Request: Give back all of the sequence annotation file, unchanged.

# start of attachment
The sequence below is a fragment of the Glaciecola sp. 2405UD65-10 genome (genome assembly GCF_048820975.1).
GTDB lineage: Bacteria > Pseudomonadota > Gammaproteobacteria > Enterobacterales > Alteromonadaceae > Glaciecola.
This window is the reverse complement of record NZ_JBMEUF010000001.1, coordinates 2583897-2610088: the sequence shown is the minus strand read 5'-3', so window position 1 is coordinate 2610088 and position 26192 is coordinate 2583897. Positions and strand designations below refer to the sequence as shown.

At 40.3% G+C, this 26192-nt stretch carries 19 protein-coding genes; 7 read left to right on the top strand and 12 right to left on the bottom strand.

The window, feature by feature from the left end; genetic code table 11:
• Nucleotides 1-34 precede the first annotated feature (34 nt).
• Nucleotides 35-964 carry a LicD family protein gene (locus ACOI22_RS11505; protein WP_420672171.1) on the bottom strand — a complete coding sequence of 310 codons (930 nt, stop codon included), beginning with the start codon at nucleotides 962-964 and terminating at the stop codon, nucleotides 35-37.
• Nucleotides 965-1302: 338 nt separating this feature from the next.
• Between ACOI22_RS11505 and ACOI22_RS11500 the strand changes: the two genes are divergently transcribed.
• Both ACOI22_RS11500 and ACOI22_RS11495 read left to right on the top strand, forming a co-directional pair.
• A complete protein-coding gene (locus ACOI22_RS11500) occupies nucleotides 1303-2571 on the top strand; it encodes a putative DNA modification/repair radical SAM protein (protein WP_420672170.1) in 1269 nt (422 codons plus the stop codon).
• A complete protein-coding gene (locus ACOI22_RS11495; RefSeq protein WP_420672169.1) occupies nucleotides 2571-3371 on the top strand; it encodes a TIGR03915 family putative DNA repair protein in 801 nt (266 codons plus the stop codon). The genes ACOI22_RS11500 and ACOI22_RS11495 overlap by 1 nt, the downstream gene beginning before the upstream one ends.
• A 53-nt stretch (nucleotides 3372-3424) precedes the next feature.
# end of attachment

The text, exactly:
The sequence below is a fragment of the Glaciecola sp. 2405UD65-10 genome (genome assembly GCF_048820975.1).
GTDB lineage: Bacteria > Pseudomonadota > Gammaproteobacteria > Enterobacterales > Alteromonadaceae > Glaciecola.
This window is the reverse complement of record NZ_JBMEUF010000001.1, coordinates 2583897-2610088: the sequence shown is the minus strand read 5'-3', so window position 1 is coordinate 2610088 and position 26192 is coordinate 2583897. Positions and strand designations below refer to the sequence as shown.

At 40.3% G+C, this 26192-nt stretch carries 19 protein-coding genes; 7 read left to right on the top strand and 12 right to left on the bottom strand.

The window, feature by feature from the left end; genetic code table 11:
• Nucleotides 1-34 precede the first annotated feature (34 nt).
• Nucleotides 35-964 carry a LicD family protein gene (locus ACOI22_RS11505; protein WP_420672171.1) on the bottom strand — a complete coding sequence of 310 codons (930 nt, stop codon included), beginning with the start codon at nucleotides 962-964 and terminating at the stop codon, nucleotides 35-37.
• Nucleotides 965-1302: 338 nt separating this feature from the next.
• Between ACOI22_RS11505 and ACOI22_RS11500 the strand changes: the two genes are divergently transcribed.
• Both ACOI22_RS11500 and ACOI22_RS11495 read left to right on the top strand, forming a co-directional pair.
• A complete protein-coding gene (locus ACOI22_RS11500) occupies nucleotides 1303-2571 on the top strand; it encodes a putative DNA modification/repair radical SAM protein (protein WP_420672170.1) in 1269 nt (422 codons plus the stop codon).
• A complete protein-coding gene (locus ACOI22_RS11495; RefSeq protein WP_420672169.1) occupies nucleotides 2571-3371 on the top strand; it encodes a TIGR03915 family putative DNA repair protein in 801 nt (266 codons plus the stop codon). The genes ACOI22_RS11500 and ACOI22_RS11495 overlap by 1 nt, the downstream gene beginning before the upstream one ends.
• A 53-nt stretch (nucleotides 3372-3424) precedes the next feature.